If you’re going to do a marathon, it’s a really good idea to have an idea of why you are doing it. Because otherwise, the misery of the event is simply too much to bear.
For example, are you doing it because you’re really fast and think you can place well in your age group? Or because you want to prove (to yourself or others) you’re capable of going that distance? Or because you just really love to run?
Maybe because you want the t-shirt?
For me, the answer to all of these questions is “no.”
The reason I wanted to do the NYC marathon is because the idea of running through the streets of NYC, along with 40,000+ other people, with screaming crowds lining the streets for (nearly) the entirety of the event, sounded like an experience worth having, even if it hurt a lot.
Oh, and also because the Runner wanted to run it, and I didn’t want her to think I’m a sissy.
A Little Bit About My Pre-Race Training
The 2010 NYC Marathon marks the third marathon I’ve done (note my choice of the word “done,” as opposed to “run”) this year. It also marks the third marathon I’ve done this year without having successfully trained for that marathon. This time, I came to the race with a sore right knee and an aching left hip.
And in short, I was not able to run at all until about a month before the race, and then I worked up to a painful hobbling 14 miles maximum distance.
So what could go wrong?
Hanging Out With Team Fatty NYC
The day before the race, The Runner and I met with LiveStrong’s Colleen Legge and a few members of Team Fatty NYC at Nike Town, for a pre-race breakfast fuel-up. I’ve got to say, I loved talking with others from Team Fatty, especially because most of the other guys had similar aches and pains as mine. There’s no more sympathetic audience in the world than a group of people with matching excuses.
Weirdly, none of the women complained about running injuries. I’m sure that was just coincidence, though.
Then, later that evening, we all got together at a restaurant for dinner to continue our pre-race fueling. Here we are, modeling the Team Fatty NYC tech t’s Pearl Izumi provided for us:
And then the night after the race, we all got together at the LiveStrong party and ate again: post-race recovery fueling, you know.
Don’t you find it peculiar that Team Fatty always eats when we get together?
Nope, me neither.
And you’ll just have to trust me that it was the weird lighting in the room that resulted in everyone looking horribly sunburned in that last photo.
It’s probably a fair statement that neither The Runner nor I are experts at NYC public transportation. It is probably furthermore another fair statement that both of us have a terrible sense of direction.
So, to compensate, we spent a big chunk of Saturday afternoon trying to figure out what our route to the starting line of the race should be — how we should get to the subway, which subway to get on, which direction we should be going, and where we should get off.
And, I’m happy to say, it took us only about an hour to find the correct station. And a couple of wrong choices for which subway to take.
But by the end of the day, we were confident that we knew how to get to the ferry to Staten Island, in plenty of time for our assigned 5:45 ride.
By the end of that day — the day before the race — The Runner and I had walked eight miles, and my right knee was killing me. As in, stepping up onto a curb hurt.
I had grave concerns about whether I could possibly even walk a marathon the following day.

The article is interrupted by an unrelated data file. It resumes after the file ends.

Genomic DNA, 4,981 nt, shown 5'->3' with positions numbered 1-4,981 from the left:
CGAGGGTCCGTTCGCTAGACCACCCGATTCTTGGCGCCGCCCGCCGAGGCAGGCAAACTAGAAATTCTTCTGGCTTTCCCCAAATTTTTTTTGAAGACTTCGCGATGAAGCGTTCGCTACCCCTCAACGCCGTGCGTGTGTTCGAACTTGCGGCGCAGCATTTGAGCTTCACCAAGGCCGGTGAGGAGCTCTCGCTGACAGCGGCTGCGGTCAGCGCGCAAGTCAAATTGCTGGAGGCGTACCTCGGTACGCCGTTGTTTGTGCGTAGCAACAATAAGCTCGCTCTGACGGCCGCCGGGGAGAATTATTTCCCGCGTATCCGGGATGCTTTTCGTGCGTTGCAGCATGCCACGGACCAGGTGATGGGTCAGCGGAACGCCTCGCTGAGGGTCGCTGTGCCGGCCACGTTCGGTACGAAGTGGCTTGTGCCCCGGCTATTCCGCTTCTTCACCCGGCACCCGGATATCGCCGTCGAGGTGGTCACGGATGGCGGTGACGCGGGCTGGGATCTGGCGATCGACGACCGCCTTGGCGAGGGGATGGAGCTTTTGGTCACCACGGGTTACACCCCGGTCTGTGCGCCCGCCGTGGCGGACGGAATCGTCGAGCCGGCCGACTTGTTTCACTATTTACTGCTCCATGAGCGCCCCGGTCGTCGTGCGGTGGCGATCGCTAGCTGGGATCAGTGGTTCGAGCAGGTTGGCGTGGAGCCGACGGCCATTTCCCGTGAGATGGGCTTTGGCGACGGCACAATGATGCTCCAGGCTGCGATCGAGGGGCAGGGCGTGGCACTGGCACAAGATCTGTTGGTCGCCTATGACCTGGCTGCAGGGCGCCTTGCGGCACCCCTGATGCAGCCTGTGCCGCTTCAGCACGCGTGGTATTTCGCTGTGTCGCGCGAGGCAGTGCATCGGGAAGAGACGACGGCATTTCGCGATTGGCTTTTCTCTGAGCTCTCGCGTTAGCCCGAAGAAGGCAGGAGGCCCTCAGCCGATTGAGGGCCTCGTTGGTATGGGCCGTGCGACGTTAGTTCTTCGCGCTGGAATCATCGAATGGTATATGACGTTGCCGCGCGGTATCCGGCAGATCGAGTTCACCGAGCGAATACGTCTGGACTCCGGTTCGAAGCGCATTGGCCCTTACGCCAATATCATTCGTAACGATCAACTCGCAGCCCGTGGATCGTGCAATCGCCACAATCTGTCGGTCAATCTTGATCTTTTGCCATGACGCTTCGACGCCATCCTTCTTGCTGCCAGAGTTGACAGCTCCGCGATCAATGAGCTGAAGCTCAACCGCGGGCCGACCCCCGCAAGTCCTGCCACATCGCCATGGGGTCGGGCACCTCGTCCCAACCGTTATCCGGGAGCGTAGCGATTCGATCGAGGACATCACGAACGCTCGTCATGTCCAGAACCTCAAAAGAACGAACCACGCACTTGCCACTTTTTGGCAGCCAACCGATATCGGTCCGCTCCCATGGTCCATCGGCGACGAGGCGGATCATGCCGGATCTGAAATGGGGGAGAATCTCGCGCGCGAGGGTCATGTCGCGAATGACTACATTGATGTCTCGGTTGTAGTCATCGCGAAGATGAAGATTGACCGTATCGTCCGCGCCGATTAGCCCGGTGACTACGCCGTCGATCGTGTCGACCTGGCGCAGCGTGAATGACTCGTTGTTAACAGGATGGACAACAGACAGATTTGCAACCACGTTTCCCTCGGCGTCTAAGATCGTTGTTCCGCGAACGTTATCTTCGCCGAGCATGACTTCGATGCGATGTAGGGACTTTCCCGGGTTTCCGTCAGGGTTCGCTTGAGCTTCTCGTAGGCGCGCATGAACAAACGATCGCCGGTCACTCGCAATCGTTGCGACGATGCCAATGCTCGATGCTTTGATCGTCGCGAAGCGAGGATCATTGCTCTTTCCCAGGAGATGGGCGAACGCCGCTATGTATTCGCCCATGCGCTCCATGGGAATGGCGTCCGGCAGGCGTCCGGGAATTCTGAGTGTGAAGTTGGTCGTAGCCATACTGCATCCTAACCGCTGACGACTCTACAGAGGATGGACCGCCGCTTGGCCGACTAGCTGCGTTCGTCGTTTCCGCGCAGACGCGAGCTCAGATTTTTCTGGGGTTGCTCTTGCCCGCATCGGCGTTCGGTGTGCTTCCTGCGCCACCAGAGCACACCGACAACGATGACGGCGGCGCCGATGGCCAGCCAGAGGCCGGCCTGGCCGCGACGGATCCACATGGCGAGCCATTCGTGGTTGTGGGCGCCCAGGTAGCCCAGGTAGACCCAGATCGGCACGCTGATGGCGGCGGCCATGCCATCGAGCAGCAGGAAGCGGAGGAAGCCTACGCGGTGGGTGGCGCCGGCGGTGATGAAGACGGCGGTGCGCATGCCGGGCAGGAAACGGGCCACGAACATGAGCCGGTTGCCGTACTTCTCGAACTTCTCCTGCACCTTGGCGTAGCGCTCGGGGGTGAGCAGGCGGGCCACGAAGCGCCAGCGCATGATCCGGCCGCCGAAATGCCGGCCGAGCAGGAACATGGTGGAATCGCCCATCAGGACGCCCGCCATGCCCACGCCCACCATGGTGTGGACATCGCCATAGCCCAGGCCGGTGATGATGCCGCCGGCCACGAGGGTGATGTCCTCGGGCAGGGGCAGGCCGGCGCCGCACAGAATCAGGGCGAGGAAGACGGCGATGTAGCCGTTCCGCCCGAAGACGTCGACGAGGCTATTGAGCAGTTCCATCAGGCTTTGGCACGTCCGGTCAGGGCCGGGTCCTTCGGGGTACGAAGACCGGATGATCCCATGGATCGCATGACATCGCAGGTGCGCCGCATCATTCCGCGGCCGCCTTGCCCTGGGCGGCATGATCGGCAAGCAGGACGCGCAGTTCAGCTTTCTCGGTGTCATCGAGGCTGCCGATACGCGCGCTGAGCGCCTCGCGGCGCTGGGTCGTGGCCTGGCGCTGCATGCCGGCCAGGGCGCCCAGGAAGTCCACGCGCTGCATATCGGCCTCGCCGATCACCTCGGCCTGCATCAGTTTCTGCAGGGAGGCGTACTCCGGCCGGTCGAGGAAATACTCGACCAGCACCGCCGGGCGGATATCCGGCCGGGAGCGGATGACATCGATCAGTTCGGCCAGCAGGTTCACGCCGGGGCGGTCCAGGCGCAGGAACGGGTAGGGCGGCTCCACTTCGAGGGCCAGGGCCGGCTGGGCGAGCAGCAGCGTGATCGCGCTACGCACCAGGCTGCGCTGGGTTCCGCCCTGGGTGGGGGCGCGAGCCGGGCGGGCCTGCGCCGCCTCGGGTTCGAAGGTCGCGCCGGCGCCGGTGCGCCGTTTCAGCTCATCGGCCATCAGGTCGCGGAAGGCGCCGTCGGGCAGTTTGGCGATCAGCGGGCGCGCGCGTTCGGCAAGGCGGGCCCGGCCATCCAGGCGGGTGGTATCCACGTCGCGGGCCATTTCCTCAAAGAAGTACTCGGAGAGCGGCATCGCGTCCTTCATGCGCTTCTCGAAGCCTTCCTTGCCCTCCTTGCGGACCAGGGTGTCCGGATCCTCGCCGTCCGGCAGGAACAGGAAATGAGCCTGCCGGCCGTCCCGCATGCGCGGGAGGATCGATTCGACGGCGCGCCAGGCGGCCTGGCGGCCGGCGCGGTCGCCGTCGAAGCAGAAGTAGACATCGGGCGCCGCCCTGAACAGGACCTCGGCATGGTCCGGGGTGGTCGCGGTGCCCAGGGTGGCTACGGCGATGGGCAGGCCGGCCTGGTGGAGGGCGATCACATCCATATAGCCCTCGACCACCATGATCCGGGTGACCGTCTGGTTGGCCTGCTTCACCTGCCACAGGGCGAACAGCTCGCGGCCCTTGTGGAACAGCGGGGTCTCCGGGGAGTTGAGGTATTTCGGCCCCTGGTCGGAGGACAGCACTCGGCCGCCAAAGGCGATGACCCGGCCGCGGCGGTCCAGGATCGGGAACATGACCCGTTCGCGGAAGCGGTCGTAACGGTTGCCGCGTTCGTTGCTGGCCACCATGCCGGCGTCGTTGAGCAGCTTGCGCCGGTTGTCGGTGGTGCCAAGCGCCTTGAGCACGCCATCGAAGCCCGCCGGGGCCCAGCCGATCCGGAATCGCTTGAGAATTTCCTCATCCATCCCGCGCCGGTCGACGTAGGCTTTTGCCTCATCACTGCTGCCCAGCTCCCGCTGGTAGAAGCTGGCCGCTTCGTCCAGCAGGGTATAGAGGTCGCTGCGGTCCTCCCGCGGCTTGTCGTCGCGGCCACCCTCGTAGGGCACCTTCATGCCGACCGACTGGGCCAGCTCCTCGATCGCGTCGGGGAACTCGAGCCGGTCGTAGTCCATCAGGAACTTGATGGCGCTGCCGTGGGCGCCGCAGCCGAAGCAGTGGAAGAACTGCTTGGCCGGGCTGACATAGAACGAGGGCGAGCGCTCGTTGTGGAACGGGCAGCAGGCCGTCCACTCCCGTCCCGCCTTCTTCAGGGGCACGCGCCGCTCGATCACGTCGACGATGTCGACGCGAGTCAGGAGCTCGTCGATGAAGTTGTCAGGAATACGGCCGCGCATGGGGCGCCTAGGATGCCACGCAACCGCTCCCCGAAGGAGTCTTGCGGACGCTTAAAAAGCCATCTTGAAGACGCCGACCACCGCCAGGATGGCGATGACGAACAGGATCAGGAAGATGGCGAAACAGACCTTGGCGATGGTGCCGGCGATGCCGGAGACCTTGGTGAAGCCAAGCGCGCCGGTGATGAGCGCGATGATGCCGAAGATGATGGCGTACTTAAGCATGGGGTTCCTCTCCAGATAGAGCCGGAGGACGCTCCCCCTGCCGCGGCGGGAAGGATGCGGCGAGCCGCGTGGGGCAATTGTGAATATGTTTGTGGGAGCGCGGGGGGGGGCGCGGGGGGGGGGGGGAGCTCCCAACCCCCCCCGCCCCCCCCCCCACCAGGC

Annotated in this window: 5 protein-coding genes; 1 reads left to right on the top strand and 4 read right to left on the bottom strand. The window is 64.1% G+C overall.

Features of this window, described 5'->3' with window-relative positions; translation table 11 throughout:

So, fast forward to 5:00AM on Sunday AM. We arrive at the subway station, ready for the R train to pick us up.
Unfortunately for us, we didn’t count on the fact that the R train schedule is a lot less frequent on Sunday at 5:00AM than it is on Saturday afternoons.
And so — along with several other runners — we waited for our train for 45 minutes, meaning that we had missed our ferry before we ever got on our subway.
And I had a feeling the ferry captain wouldn’t hold the boat for us.
As it turned out, though, everything was just fine. We arrived at the ferry just in time for the 6:15 departure. Meaning that we spent 45 minutes in the warm subway station standing and waiting that we would have otherwise spent outside in the cold.
And we still got to the starting area two hours before our wave of the race began.
The Runner and I were slotted to be in the second wave of runners, in the orange group. Which meant that we — along with untold thousands of other runners — had a couple of hours to wait outside until our 10:10 starting time.
And that two hours was an excellent period of time to consider exactly how well The Runner had prepared for this event.
The week before, she had gone to a used clothes store and bought us very warm clothes — heavy track pants, big thick ski coats — for us to wear. She then supplemented all this with heavy gloves, hats, and hand warmers. Look at how attractive we are in our finery:
As a result, we were comfortable and relaxed while others all around us shivered in whatever they could improvise.
Mostly variations of the “wear a trash bag and get into a fetal position” theme.
Eventually, it was our turn to get into the runners’ corrals. We shed our heavy coats and track pants, stuffing them into bags to be redistributed to people who need them. I’ve got to say, I’m going to miss that coat.
We shuffled off, slowly working our way to the Verrazano-Narrows Bridge. Over and over, I kept thinking — and saying, probably to The Runner’s annoyance — the following two thoughts:
- I couldn’t wrap my head around the fact that there were so many thousands of people all wanting to run a marathon. Sure, I had known before that there were 40,000 people doing this race, but until you’re actually in the sea of people, the hugeness of that number of people doesn’t really hit home.
- My knee hurt.
I held my phone up as high as I could, trying to get a picture of this endless sea of people:
Per tradition, Frank Sinatra’s “New York, New York” was played on the PA, a cannon fired, and we began.
At that point, the difference between what the race looks like up close and what it looks like from above is really striking. The MTA captured a time-lapse video of the start of the race that really looks incredible:
From our perspective on the other hand, the first couple of miles is all about dodging the coats, hats, blankets and gloves people discard as they warm up.